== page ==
Improving Memory With Cognitive Stimulation Therapy
Posted by Lillyburn Care Home
Lillyburn’s cognitive stimulation therapy group started back again today after taking a break for a few weeks. We welcomed a few new members and started our first session reminiscing about some famous people in the 1960’s. The group will take place each week on a Friday over a 12-week period followed by 12 week maintenance sessions.
Margaret has been attending the CST group for over a year now and very seldom misses it. Before the group started today she appeared tired and not up for doing much. She fully participated in the group, reminiscing about her early life in Maryhill. At the end of the session she was more talkative and definitely seemed a lot happier.
Cognitive Stimulation Therapy (CST) is a programme of themed activities, usually carried out over several weeks in small groups, led by a trained member of staff. Each session covers a different topic and is designed to improve the mental abilities and memory of someone with dementia. Evidence so far suggests that Cognitive Stimulation Therapy could be just as beneficial as drug treatments for the symptoms of dementia.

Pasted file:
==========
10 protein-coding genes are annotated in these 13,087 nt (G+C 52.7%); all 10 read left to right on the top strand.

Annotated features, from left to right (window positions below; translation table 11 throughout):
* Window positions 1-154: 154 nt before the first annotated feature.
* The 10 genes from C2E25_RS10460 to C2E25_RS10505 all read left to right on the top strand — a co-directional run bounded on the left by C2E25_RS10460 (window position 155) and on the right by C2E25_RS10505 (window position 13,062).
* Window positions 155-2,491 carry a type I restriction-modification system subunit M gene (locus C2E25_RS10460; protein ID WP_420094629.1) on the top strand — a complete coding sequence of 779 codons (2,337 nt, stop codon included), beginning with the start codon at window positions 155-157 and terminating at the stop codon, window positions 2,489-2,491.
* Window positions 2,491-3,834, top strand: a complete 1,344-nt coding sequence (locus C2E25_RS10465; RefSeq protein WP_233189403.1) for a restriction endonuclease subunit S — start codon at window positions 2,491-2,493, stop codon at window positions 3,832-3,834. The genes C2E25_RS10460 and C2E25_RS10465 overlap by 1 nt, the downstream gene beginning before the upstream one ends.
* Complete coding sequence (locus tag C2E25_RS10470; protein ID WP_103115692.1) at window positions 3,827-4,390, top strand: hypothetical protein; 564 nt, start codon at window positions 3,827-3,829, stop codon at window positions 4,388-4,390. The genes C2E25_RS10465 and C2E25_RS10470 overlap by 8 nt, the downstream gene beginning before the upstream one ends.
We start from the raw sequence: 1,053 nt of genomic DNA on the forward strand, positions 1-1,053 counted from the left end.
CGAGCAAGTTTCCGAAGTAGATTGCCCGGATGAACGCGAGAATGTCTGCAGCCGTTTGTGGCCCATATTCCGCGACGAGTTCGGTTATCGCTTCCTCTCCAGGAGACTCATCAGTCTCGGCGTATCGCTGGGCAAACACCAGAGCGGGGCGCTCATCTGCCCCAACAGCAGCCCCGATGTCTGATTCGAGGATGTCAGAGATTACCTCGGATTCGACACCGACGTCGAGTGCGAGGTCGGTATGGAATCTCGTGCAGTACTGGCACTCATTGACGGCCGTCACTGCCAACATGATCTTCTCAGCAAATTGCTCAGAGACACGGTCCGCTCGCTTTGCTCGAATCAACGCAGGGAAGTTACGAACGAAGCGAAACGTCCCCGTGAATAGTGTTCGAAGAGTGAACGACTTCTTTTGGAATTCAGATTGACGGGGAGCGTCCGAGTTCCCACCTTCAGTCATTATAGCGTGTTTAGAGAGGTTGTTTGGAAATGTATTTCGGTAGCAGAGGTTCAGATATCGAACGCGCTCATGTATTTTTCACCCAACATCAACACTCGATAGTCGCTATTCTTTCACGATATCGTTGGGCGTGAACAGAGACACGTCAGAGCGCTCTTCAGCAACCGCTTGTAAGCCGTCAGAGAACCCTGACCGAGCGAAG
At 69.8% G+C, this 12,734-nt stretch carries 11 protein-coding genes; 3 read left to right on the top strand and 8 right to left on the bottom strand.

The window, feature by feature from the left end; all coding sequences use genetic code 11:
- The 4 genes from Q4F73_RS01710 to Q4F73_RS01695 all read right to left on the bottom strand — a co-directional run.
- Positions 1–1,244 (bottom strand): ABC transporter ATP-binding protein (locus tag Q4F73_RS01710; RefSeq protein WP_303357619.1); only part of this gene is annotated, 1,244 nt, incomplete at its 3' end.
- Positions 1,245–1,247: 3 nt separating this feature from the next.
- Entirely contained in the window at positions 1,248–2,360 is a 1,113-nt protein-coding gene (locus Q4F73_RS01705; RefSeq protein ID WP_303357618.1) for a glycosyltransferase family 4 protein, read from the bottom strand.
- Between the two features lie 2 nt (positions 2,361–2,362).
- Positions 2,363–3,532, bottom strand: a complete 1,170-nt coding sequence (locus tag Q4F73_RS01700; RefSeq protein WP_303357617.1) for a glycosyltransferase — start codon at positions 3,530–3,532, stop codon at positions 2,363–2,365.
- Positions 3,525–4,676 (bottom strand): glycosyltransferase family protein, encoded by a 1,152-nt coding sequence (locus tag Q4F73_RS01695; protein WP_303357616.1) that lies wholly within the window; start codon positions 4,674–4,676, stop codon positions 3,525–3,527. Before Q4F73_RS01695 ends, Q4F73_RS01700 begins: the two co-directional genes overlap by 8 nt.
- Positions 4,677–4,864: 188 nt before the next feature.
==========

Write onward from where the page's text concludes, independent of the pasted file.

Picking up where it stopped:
Each session follows the same structure, though the theme changes. Topics might include childhood, food, current affairs and using money. Different activities will be offered around each theme, for example, one week the activities might involve word puzzles or games, another week playing a musical instrument. The group should provide a supportive atmosphere and the activities should offer a range of multi-sensory experiences...and be fun.
A trial in 23 care homes and day centres showed that CST led to 'significant benefits' in mental ability and memory, similar to the benefits of taking medication for symptoms of memory loss. Further research revealed that CST could also make a significant impact on language skills such as naming, word-finding and comprehension. They also saw an increase in confidence and psychological well-being.